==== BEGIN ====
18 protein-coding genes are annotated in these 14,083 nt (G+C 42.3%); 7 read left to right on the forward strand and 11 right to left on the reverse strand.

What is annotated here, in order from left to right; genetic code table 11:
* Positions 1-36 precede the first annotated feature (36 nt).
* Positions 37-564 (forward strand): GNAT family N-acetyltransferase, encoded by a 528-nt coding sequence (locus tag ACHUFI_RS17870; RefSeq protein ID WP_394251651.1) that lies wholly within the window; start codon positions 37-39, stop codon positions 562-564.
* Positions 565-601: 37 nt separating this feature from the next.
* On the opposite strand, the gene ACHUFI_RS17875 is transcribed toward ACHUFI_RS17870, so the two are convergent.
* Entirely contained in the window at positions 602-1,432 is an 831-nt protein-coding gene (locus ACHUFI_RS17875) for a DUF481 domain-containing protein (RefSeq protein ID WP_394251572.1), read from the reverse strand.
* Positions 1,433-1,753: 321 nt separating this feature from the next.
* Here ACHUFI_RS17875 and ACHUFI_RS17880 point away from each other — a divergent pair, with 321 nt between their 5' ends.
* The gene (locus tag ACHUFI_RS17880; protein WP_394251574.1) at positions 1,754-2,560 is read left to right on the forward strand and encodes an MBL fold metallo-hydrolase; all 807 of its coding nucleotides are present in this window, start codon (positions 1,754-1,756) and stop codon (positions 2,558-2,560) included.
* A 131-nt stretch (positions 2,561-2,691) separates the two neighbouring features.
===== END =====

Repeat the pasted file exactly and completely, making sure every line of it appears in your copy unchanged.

18 protein-coding genes are annotated in these 14,083 nt (G+C 42.3%); 7 read left to right on the forward strand and 11 right to left on the reverse strand.

What is annotated here, in order from left to right; genetic code table 11:
* Positions 1-36 precede the first annotated feature (36 nt).
* Positions 37-564 (forward strand): GNAT family N-acetyltransferase, encoded by a 528-nt coding sequence (locus tag ACHUFI_RS17870; RefSeq protein ID WP_394251651.1) that lies wholly within the window; start codon positions 37-39, stop codon positions 562-564.
* Positions 565-601: 37 nt separating this feature from the next.
* On the opposite strand, the gene ACHUFI_RS17875 is transcribed toward ACHUFI_RS17870, so the two are convergent.
* Entirely contained in the window at positions 602-1,432 is an 831-nt protein-coding gene (locus ACHUFI_RS17875) for a DUF481 domain-containing protein (RefSeq protein ID WP_394251572.1), read from the reverse strand.
* Positions 1,433-1,753: 321 nt separating this feature from the next.
* Here ACHUFI_RS17875 and ACHUFI_RS17880 point away from each other — a divergent pair, with 321 nt between their 5' ends.
* The gene (locus tag ACHUFI_RS17880; protein WP_394251574.1) at positions 1,754-2,560 is read left to right on the forward strand and encodes an MBL fold metallo-hydrolase; all 807 of its coding nucleotides are present in this window, start codon (positions 1,754-1,756) and stop codon (positions 2,558-2,560) included.
* A 131-nt stretch (positions 2,561-2,691) separates the two neighbouring features.